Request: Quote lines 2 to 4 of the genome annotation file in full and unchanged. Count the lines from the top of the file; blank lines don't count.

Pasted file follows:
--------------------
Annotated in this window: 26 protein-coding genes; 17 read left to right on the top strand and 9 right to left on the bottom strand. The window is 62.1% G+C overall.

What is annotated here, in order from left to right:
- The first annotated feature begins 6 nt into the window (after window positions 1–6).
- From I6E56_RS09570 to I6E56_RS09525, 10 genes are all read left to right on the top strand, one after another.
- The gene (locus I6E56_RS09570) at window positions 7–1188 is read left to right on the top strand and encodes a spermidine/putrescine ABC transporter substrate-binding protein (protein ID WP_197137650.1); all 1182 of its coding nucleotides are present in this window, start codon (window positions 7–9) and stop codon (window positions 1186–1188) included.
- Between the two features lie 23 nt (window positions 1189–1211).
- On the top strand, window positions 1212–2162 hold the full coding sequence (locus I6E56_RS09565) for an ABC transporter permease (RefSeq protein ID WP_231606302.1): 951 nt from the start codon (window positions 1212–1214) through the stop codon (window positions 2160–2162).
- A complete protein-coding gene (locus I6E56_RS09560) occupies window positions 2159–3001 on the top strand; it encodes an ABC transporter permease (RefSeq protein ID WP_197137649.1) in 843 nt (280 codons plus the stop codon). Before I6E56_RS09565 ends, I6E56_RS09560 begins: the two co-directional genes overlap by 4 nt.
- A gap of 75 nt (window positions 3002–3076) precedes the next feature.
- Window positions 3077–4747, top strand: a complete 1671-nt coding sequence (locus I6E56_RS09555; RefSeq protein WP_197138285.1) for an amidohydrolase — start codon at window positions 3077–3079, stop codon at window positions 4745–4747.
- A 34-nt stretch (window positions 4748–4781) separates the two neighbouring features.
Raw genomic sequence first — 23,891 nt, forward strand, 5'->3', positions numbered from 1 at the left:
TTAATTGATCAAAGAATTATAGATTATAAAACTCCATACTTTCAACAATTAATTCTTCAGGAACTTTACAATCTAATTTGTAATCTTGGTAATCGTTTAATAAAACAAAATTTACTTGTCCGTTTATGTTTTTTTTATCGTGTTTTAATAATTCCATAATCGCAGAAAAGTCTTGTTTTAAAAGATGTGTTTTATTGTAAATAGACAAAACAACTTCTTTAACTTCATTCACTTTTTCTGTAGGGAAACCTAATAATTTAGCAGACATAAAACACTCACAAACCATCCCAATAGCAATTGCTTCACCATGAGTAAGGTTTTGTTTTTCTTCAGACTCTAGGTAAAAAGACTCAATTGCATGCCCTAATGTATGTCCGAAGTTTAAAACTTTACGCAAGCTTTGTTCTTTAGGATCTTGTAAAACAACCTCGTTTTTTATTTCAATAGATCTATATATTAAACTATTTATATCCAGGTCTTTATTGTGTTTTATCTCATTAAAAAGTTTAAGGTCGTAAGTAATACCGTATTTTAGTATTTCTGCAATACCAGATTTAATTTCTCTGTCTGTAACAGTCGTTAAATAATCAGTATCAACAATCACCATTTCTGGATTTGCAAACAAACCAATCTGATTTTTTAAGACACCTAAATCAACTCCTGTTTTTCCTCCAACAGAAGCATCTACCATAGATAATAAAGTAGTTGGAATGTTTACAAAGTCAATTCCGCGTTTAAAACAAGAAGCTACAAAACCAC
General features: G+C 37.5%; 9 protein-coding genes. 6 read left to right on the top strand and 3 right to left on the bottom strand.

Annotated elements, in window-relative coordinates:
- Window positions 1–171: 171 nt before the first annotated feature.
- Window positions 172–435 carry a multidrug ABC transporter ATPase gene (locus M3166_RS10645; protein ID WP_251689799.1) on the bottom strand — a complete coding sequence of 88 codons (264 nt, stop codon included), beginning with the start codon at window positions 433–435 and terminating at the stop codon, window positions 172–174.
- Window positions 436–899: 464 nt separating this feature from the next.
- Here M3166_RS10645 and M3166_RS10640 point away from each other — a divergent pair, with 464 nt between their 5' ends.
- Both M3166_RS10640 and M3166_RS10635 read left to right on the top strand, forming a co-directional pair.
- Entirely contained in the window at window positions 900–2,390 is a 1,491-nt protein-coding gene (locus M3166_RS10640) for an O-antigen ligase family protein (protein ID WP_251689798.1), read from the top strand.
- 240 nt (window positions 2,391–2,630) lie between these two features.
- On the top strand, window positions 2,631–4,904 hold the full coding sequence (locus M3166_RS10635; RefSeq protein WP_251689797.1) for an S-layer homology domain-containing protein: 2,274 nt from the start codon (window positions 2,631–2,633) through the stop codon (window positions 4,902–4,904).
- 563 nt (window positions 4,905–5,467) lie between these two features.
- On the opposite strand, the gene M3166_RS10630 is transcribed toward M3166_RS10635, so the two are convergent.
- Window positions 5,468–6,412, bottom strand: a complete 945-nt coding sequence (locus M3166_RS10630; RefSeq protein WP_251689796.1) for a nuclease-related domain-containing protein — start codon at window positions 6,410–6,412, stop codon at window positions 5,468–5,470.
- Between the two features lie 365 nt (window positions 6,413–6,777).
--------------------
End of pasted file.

What is annotated here, in order from left to right:
- The first annotated feature begins 6 nt into the window (after window positions 1–6).
- From I6E56_RS09570 to I6E56_RS09525, 10 genes are all read left to right on the top strand, one after another.